Ongoing complexities in a supposedly simple tax – National GST Intensive

Nick Kallinikios (KPMG), Laura O'Brien (Deloitte) and Brady Dever (PwC)
It seems like GST has barely been out of the headlines over the last 12 months. 

From states and territories wanting a larger slice of the pie, to the recently implemented 'Netflix tax', what was supposed to be a fairly straightforward tax when it was introduced way back in 2000 remains complex both in practice and administration.

With so much in play, the National GST Intensive returns at just the right time. 

This year’s program will be delivered over two days and will feature some of Australia’s leading GST experts from the tax profession, industry and government. 

Our keynote speaker is the Hon Justice Jennifer Davies of the Federal Court of Australia who will discuss whether it is still relevant to consider the GST a “practical business tax”. 

In her address, Justice Davies will look at how Sterling Guardian Pty Limited v Commissioner of Taxation has influenced recent decisions on GST and whether this approach is still relevant today, given these cases.

For the first time, given their increased prominence, the program has been expanded to look at non-GST indirect taxes in a number of breakout sessions, covering both the key legislative concepts and practical application of these taxes. 

The first of these sessions looks at Fuel Tax Credits (FTC). Laura O’Brien (Deloitte) and Michael Griffith (Linfox) will provide an overview of the policy and legislation dealing with FTC entitlement and will highlight some of the issues with the interpretation of key legislative concepts.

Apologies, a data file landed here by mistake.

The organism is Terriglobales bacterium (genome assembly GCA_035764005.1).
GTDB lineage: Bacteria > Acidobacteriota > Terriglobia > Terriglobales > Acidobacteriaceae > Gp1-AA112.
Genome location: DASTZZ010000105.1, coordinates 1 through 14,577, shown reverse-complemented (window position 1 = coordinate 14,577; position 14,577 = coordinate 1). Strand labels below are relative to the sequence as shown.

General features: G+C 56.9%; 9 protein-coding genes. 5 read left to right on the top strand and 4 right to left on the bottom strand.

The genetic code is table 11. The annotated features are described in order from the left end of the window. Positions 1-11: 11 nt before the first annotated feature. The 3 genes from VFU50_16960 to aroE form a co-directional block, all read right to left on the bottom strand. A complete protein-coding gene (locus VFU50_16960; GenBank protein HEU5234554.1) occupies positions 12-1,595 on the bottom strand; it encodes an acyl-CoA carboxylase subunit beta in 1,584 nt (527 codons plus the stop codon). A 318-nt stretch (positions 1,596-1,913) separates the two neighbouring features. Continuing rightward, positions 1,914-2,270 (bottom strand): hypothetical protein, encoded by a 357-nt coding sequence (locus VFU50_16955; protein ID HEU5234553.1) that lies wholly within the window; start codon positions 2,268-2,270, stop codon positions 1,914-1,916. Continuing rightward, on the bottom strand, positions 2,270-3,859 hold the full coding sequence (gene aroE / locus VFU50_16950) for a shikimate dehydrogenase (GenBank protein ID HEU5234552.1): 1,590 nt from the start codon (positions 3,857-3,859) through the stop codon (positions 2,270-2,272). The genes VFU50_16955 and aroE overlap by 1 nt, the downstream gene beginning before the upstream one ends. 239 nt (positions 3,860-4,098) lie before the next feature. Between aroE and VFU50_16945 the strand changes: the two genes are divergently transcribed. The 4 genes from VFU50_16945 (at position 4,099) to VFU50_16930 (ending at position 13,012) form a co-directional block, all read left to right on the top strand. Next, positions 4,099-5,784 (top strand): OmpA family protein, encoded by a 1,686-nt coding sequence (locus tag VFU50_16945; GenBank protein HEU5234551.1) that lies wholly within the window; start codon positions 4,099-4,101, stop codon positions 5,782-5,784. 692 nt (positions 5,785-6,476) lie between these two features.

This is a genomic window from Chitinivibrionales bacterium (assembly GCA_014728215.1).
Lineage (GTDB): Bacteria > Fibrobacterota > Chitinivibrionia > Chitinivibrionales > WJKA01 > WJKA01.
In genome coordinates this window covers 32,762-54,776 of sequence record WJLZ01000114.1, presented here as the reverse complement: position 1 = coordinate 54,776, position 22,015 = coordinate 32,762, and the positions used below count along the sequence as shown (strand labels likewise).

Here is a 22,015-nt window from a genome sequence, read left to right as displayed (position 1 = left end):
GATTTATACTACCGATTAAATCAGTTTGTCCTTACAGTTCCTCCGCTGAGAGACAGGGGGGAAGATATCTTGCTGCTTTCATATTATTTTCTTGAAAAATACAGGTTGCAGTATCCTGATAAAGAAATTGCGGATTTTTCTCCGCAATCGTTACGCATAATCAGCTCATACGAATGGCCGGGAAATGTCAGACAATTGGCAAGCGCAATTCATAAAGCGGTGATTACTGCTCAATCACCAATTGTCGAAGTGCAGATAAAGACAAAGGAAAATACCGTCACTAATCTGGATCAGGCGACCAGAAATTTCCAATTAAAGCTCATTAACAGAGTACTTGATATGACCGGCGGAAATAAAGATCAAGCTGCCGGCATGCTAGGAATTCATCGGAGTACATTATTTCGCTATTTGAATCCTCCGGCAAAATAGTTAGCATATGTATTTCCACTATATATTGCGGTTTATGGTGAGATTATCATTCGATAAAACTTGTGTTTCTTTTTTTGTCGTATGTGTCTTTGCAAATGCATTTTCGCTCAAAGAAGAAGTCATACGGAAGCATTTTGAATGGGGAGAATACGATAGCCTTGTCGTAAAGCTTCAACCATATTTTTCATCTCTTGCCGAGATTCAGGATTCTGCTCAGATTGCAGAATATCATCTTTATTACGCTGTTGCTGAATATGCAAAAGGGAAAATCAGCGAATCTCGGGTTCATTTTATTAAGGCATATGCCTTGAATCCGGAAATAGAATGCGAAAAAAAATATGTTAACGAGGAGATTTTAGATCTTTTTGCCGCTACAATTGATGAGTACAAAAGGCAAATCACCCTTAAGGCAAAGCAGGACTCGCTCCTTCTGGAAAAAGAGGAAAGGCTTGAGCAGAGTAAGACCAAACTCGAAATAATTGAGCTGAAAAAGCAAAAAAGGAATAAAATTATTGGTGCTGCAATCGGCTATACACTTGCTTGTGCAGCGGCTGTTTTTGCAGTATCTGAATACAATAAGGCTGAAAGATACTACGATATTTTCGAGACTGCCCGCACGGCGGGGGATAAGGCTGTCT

Covering the practicalities of calculating FTC claims, Laura and Michael will also examine several case studies to highlight some of the issues that commonly arise in determining FTC entitlement.

The second choice of breakouts looks at customs and low value imported goods. Russell Wilkinson (Trusted Trader International) and Amy James-Velagic (ATO) will cover some of the topical issues affecting the taxation of goods importation, including the new overseas vendor registration model applying to the low-value threshold import rules, the Trusted Trader initiative which commenced on 1 July 2016, and private rulings covering the valuation of imported goods between 'related parties' and their interplay with transfer pricing.

In the third breakout, John Haig (John Haig Pty Ltd), Muhammad Vaseehar (Mercedes-Benz) and Andrew McIver (ATO) will look at the Luxury Car Tax and the Wine Equalisation Tax. With advisers wanting to help clients navigate some of the complexities of these indirect taxes, and an increased ATO focus on audit activities, this session will provide an update on the ‘need-to-know’ issues.

Coming out of the Board of Taxation’s recent review of GST, measures aiming to reduce the number of non-resident suppliers in cross border business-to-business arrangements who are drawn into the GST system were implemented. 

On day two of the Intensive, Brady Dever (PwC) and Rebecca Smith (ATO) will present ‘B2B & B2C’, covering the impact of these changes. Looking at activities carried on in the indirect tax zone, Brady and Rebecca will look at the impact of the changes on the scope of the B2B carve-out. Discussing the role of s 9-25(5)(a) in the new environment, they will also look at anomalies including telcos, shipping, insurance, and more.

In the penultimate session, Nick Kallinikios CTA (KPMG) and George Nikolaou (Coles) will be joined by the ATO’s Jennifer Moltisanti for a session that will look at the continuing efforts to build relationships between corporates, the profession and the ATO.

You can read more about these sessions, our presenters and the rest of the program on our website. Join us on 14-15 September 2017 in Melbourne for the National GST Intensive.

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